Scholars unaware of much history may not also be aware of the origin of the waqf as an institution and what followed over the centuries. The subject is dealt with in lucid detail by Professor Asaf AA Fyzee in his well known work, Outlines of Muhamaddan Law (OUP Delhi, 1999). The word waqf means 'Dead Hand'. Prof Fyzee considers the institution to be a handicap for the natural growth and development of a healthy national economy. The charity implicit in waqf keeps people away from industry and lethargy breeds degeneration. Agricultural land deteriorates and its yield lessens. All in all, waqf is not an unmixed blessing for the Muslim community.

In 1830, waqfs were abolished in Algeria and Morocco while in 1924 Turkey nationalised waqfs and their assets were handed over to a Ministry. Egypt soon followed this example. Little wonder that Prof Fyzee regretted that the verdict of the Calcutta High Court, which was endorsed in 1894 by the Privy Council in London, was not allowed to prevail in India by an Act of 1913 which the British Parliament passed for the Indian Empire.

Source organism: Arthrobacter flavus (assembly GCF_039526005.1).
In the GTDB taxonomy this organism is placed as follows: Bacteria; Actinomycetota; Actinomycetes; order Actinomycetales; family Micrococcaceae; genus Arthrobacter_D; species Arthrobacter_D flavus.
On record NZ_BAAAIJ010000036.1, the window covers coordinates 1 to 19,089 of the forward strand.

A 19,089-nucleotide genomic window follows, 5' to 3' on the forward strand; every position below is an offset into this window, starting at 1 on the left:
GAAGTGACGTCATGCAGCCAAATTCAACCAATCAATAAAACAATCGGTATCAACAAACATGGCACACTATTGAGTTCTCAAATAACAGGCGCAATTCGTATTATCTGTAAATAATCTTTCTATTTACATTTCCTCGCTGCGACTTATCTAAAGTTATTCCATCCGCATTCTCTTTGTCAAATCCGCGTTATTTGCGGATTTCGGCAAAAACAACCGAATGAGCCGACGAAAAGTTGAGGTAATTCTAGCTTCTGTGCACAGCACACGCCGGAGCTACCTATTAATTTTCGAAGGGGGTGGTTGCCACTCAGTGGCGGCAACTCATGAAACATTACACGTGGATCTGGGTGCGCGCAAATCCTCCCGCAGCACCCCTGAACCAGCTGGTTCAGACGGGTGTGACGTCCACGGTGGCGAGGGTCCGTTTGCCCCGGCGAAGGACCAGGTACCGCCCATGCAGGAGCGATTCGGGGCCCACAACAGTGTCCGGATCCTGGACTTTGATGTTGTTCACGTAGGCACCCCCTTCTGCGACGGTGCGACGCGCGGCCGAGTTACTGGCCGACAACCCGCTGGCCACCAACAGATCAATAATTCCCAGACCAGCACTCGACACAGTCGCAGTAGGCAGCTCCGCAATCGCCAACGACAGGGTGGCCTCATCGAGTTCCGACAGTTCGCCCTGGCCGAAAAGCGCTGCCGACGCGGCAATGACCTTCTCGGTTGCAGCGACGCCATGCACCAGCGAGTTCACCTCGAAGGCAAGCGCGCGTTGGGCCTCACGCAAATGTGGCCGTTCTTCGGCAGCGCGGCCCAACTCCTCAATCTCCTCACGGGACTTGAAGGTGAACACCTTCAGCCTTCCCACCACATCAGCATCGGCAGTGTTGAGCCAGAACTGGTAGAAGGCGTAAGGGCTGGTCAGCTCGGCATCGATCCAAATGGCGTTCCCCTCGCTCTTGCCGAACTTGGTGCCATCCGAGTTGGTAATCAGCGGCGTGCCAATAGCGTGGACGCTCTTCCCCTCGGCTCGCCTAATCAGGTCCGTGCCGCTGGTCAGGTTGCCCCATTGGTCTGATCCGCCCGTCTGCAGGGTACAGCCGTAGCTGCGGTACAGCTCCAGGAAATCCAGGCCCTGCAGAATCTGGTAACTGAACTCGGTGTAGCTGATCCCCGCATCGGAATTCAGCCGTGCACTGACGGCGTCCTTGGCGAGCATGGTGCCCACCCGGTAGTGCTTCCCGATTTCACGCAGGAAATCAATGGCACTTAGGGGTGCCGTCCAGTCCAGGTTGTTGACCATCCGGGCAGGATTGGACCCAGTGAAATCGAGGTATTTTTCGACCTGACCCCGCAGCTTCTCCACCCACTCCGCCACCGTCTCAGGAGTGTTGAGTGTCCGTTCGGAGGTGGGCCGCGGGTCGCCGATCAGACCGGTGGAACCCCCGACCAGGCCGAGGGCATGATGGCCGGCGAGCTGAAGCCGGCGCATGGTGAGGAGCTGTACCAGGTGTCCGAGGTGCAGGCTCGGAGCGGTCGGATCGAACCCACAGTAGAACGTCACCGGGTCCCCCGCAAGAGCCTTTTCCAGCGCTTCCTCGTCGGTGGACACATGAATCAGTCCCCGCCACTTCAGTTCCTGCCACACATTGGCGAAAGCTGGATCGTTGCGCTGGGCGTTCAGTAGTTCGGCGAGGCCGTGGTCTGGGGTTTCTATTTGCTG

The Privy Council had endorsed the opinion that the waqf was a perpetuity of the worst and the most pernicious kind and was, therefore, invalid. The Oxford History of Islam (OUP New York 1999) has similarly criticised the institution; it is also an Islamic source of revenue at the cost of other communities. The book describes at length how the Ottomans had used waqfs for squeezing out Christianity from eastern Europe.

Mr Shariff could be correct in his belief that Muslims have been discriminated against. For example, on the one hand waqfs have been left alone whereas zamindars and jagirdars were deprived of their ancestral lands. The princes, who had been solemnly promised privy purses and paid for years, were all deprived by Mrs Indira Gandhi. Any number of industries largely owned by Hindus were nationalised: Coal, banking, general insurance, etc. Would Mr Shariff still like to pursue a separate IAS-like service for administering waqfs?